Princeton-area First Nation bands ask government to provide money for locums

The Upper and Lower Similkameen Indian bands are urging the government to provide money for locums to keep Princeton's ER open 24/7.

The Upper and Lower Similkameen Indian bands are urging the government to provide money for locums to keep Princeton Hospital emergency department open 24 hours a day.

The bands asked the minister of health for money to help attract locums to Princeton, which currently has none.

Upper Similkameen Chief Charlotte Mitchell said a 24/7 emergency department at Princeton Hospital is vital because of the band’s involvement in the forestry sector.

“We recognize that you share industry and First Nations’ commitment to the safety and well being of the people of British Columbia, and that you understand in particular the needs of those who work in the forest products industry,” Mitchell said in a letter to Minister of Health Michael de Jong.

Princeton Hospital has been closed from midnight to 8 a.m. Monday to Thursday since May 1.

“This means that there is no professional medical support for our employees at times when Upper Similkameen Indian Band logging operation are functioning to our fullest capacity,” Mitchell said.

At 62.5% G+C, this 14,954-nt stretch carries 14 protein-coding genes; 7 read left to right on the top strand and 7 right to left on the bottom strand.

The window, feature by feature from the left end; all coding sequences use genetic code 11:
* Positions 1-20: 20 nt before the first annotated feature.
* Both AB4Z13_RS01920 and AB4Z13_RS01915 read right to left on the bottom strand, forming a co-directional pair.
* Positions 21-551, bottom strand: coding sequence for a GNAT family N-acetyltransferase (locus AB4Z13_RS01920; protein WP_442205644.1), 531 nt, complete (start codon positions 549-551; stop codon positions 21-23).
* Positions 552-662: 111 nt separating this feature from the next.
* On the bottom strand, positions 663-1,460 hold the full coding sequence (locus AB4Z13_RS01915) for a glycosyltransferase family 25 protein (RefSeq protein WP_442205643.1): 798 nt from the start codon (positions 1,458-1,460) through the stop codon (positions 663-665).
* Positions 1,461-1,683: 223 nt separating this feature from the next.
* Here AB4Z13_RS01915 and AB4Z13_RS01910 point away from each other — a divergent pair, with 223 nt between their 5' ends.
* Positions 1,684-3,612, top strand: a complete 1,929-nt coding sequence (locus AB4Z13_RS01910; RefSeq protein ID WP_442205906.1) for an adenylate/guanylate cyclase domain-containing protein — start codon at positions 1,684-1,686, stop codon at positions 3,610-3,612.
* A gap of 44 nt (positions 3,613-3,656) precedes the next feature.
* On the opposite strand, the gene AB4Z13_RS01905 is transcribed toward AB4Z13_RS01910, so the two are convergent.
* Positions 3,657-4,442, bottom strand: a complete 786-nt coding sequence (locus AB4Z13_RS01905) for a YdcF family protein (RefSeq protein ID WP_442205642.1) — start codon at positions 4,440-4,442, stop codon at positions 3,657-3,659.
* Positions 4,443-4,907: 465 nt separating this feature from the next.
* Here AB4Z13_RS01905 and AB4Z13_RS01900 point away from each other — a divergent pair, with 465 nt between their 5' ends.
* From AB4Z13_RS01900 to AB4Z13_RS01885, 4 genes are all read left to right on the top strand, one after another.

If a serious accident were to happen, the employee would have to be transported by ambulance to Penticton an hour and 20 minutes away, she said.

“Those 80 minutes could mean the difference between a full recovery on the one hand and serious disability, even death, on the other,” said Lower Similkameen Chief Robert Edward in another letter to the health minister.

“We understand attracting and retaining general practitioners to rural communities calls for longer term solutions, emergency services can’t wait.”

The $500,000, which could come from the Rural General Practitioner Locum Program, could help Princeton attract locums for a year while the bands work with the government to develop a long-term strategy, Edward said.

Jon Slater, Interior Health Authoroty senior medical director, told the Spotlight last month that the trick to providing complete emergency room coverage in Princeton is to attract locums and eventually a new doctor.

“The long-term (solution) is to bring physicians to town to establish practice… In the short-term we need to get people from out of town to help us out,” he said.

Fraser-Nicola MLA Harry Lali said doctors aren’t coming to Princeton because they can’t practice services they trained for, such as surgery and delivering babies.

“I know the Liberals like to blame doctors, and say: ‘It’s not an issue of finances. It’s an issue of doctors not wanting to come to small towns,” said Lali at a legislative assembly in May.

Princeton’s health care problem is caused by lack of money, not the number of doctors available to work in B.C., he said.

But de Jong said funding doctors is not the problem, it’s finding them.

“To suggest, somehow, that there is an issue around the funding of the primary caregiver in the guise of the doctor is simply inaccurate and untrue,” he said.

 

 

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